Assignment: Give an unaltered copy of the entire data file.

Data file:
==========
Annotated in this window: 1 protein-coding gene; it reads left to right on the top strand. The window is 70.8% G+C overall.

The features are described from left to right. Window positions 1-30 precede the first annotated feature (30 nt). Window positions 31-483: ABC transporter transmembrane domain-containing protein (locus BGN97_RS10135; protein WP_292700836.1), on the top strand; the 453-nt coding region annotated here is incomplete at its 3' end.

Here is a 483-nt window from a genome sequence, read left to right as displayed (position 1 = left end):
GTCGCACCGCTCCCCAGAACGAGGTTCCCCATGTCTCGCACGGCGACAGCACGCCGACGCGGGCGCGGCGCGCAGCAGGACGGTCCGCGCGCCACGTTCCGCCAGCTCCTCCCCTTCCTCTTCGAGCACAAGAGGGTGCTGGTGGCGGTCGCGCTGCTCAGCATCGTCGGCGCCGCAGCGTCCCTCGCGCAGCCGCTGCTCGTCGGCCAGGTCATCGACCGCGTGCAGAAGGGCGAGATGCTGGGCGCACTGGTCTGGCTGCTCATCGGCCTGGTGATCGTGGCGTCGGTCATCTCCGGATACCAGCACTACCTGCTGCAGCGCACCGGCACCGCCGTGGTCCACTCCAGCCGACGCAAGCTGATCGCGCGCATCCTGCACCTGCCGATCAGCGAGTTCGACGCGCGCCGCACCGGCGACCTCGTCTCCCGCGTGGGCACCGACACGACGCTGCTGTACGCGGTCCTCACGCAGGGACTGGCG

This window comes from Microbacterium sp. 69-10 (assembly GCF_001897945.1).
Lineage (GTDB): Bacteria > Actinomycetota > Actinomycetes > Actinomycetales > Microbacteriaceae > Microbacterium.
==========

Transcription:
Annotated in this window: 1 protein-coding gene; it reads left to right on the top strand. The window is 70.8% G+C overall.

The features are described from left to right. Window positions 1-30 precede the first annotated feature (30 nt). Window positions 31-483: ABC transporter transmembrane domain-containing protein (locus BGN97_RS10135; protein WP_292700836.1), on the top strand; the 453-nt coding region annotated here is incomplete at its 3' end.

Here is a 483-nt window from a genome sequence, read left to right as displayed (position 1 = left end):
GTCGCACCGCTCCCCAGAACGAGGTTCCCCATGTCTCGCACGGCGACAGCACGCCGACGCGGGCGCGGCGCGCAGCAGGACGGTCCGCGCGCCACGTTCCGCCAGCTCCTCCCCTTCCTCTTCGAGCACAAGAGGGTGCTGGTGGCGGTCGCGCTGCTCAGCATCGTCGGCGCCGCAGCGTCCCTCGCGCAGCCGCTGCTCGTCGGCCAGGTCATCGACCGCGTGCAGAAGGGCGAGATGCTGGGCGCACTGGTCTGGCTGCTCATCGGCCTGGTGATCGTGGCGTCGGTCATCTCCGGATACCAGCACTACCTGCTGCAGCGCACCGGCACCGCCGTGGTCCACTCCAGCCGACGCAAGCTGATCGCGCGCATCCTGCACCTGCCGATCAGCGAGTTCGACGCGCGCCGCACCGGCGACCTCGTCTCCCGCGTGGGCACCGACACGACGCTGCTGTACGCGGTCCTCACGCAGGGACTGGCG

This window comes from Microbacterium sp. 69-10 (assembly GCF_001897945.1).
Lineage (GTDB): Bacteria > Actinomycetota > Actinomycetes > Actinomycetales > Microbacteriaceae > Microbacterium.